Calls for Defence land audit as source of army base fire ant infestation confirmed (2024)

DNA testing has confirmed invasive fire ants found at a southern Queensland army base are linked to an existing Brisbane infestation, prompting calls for an audit of all Defence land.

Queensland Premier Steven Miles told Parliament compliance and tracing investigations were ongoing, but theinsects found at Oakey, west of Toowoomba, were from inside the existing biosecurity zone.

"It is highly likely, I am advised, that the ants arrived in the area from a turf farm within the south-east Queensland infestation zone," he said.

"Eradication activities will continue to occur up to five kilometres out from the detection site to protect the area and ensure no fire ants are remaining."

In a statement, a spokesman for Defence said the department was working with the National Fire Ant Eradication Program to support the incident response and to mitigate the spread.

Calls for Defence land audit as source of army base fire ant infestation confirmed (1)

"Defence applies stringent biosecurity protocols on Defence land, including restrictions to the movement of soil, pests and weeds," the spokesman said.

But he did not respond to questions about whether searches were being conducted on Defence land outside of the detection area that had received vehicles or aircraft from the base.

"The National Fire Ant Eradication Program is leading the treatment and monitoring of the Red Imported Fire Ant detection at Swartz Barracks, Oakey," he said.

Defence land of 'particular concern'

Fire ants have been found just south of Ballina in New South Wales, west to Oakey, and north to Morayfield north of Brisbane.

The Invasive Species Council, a not-for-profit organisation which advocates for the eradication of pest species, said an independent review of the fire ant program prepared for the Queensland government in 2021 had identified Defence land as a particular concern that could act as a "reservoir for reinfestation" if not included in suppression programs.

Advocacy manager Reece Pianta said he had written to the Defence and Agriculture ministers asking for an audit of all south-east Queensland and northern New South Wales defence land.

"And any properties that may have engaged contractors from this site or had shipments of freight and cargo from this site," he said.

"We think that it should be prioritised that some checking and an audit take place to make sure that there are no other fire ant infestations hidden away on defence land in other parts of Australia."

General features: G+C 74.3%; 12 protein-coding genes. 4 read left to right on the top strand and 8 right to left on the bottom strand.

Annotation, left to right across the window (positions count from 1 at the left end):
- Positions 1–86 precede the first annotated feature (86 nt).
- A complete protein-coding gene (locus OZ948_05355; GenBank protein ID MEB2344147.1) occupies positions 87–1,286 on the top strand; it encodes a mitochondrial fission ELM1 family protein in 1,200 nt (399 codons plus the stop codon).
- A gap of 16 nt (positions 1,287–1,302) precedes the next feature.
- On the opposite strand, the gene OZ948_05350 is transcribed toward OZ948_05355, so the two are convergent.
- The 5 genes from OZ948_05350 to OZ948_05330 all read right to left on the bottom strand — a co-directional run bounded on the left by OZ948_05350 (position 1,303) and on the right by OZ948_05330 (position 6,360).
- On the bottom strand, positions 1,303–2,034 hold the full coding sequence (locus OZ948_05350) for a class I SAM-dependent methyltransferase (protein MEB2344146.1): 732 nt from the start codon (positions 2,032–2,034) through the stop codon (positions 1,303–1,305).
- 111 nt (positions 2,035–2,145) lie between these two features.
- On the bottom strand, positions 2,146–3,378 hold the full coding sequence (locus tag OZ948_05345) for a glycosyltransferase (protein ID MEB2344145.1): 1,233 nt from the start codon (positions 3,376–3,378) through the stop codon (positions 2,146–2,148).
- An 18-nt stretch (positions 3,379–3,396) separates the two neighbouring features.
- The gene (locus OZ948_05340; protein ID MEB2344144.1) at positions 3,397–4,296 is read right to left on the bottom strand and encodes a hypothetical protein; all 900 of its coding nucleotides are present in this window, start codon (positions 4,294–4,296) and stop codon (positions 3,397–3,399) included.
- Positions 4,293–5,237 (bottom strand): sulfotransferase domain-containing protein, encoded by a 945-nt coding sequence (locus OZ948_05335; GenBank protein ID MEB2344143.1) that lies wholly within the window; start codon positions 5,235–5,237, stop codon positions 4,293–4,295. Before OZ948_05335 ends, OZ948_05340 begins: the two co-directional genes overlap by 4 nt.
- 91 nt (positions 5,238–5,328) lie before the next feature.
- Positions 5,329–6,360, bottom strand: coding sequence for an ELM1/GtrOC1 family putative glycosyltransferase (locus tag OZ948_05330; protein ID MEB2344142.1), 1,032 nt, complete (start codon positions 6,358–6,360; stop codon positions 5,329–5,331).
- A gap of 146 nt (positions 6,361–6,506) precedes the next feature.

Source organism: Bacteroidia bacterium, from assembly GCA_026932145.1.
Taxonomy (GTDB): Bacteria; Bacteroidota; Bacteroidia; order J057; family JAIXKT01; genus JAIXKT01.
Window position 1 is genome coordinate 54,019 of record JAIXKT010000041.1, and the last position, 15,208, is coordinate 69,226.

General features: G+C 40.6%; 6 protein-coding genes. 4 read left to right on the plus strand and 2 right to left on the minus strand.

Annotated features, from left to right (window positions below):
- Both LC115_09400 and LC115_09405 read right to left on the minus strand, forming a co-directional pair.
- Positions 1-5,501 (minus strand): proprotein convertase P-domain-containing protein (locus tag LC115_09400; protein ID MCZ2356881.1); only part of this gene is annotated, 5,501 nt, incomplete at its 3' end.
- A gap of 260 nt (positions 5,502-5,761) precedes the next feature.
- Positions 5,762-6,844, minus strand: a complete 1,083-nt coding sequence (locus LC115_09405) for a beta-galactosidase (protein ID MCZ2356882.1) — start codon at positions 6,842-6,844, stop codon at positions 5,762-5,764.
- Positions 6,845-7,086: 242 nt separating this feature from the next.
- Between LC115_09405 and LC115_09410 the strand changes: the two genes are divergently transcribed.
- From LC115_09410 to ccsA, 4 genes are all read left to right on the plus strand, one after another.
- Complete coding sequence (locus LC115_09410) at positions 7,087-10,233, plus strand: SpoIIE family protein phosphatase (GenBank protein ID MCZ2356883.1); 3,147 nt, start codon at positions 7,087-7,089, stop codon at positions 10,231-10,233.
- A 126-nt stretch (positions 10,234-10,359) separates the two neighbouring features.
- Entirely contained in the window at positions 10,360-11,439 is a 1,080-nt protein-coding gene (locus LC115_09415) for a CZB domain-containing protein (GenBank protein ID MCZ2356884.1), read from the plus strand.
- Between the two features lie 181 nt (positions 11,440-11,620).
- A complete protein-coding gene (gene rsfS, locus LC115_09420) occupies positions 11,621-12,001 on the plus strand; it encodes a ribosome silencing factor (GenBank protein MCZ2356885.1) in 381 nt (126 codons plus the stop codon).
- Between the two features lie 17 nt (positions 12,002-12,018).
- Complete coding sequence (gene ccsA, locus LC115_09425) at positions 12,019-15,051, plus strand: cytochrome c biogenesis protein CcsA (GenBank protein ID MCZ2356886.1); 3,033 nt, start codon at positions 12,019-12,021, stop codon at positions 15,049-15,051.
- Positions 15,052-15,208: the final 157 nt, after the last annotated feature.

Calls for Defence land audit as source of army base fire ant infestation confirmed (2)

A spokesperson for the National Fire Ant Eradication Program, which is administered by the Queensland Department of Agriculture through Biosecurity Queensland, said 137 hectares of land at the site had been surveyed for fire ants, with a further 184 hectares treated as a precaution.

"We can confirm that all fire ant nests originally detected are contained to one infected property and have been treated," the spokesperson said.

"It is not unusual for remnant ants to re-establish nests before they die from the treatment.

"This does not mean the ants are spreading."

Mr Pianta said the nests on the base were found in two clusters, which was unusual for fire ants.

"There are 78 to about 120 nests, all tightly packed into a very small area on the property," he said.

"That's surprising because fire nests usually do spread out, particularly these type of single queen colonies that have been at the site."


He said there were two types of fire-ant colonies— multi-queen colonies that spread by queens walking to new locations, and single-queen colonies that spread by flight.

"The furthest that a queen has ever been recorded flying is 32 kilometres, and that was in very favourable winds and it was a lightweight queen," Mr Pianta said.

"The average distance is actually a couple of hundred metres, but people in and around the area should keep their eye out up to a few kilometres away.

"There is a risk they could have flown quite some distance to establish a nest in a new location in the Oakey area."

Creek beds still being checked

Mr Pianta said it would take years of work before the pest was eradicated from the site, which sits about 60km west of the existing biosecurity zone.

"It's very encouraging because that they have now checked so many hectares around and not found any further nests," he said.

"It's probably a sign that they might not have spread, but it will take years of surveillance to make sure that the area is clear."

The spokesperson for the eradication program said it was confident infestation was contained, and that the origin and possible movement of the ants was being traced.

"Our program is conducting testing to determine genetics, social form, and prospect for spread, be that by flight, land, or waterway," they said.

Calls for Defence land audit as source of army base fire ant infestation confirmed (3)

Known for the ability to 'raft' on waterways, Mr Pianta said work had started to check nearby creek beds for signs of the ants to determine if they had travelled into the Murray Darling Basin through the Condamine-Ballone river system.

"One of the things that we'd like to see is the deployment of environmental DNA (EDNA) technology, where a screen is taken of topsoil and checked for fire ant DNA," he said.

"To make sure that fire ants haven't formed rafts because there have been recent flooding events in this community over the past few years."

"It's (EDNA) available and can be deployed relatively quickly and this would be a perfect test case to see it be used in the field."

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Calls for Defence land audit as source of army base fire ant infestation confirmed (2024)


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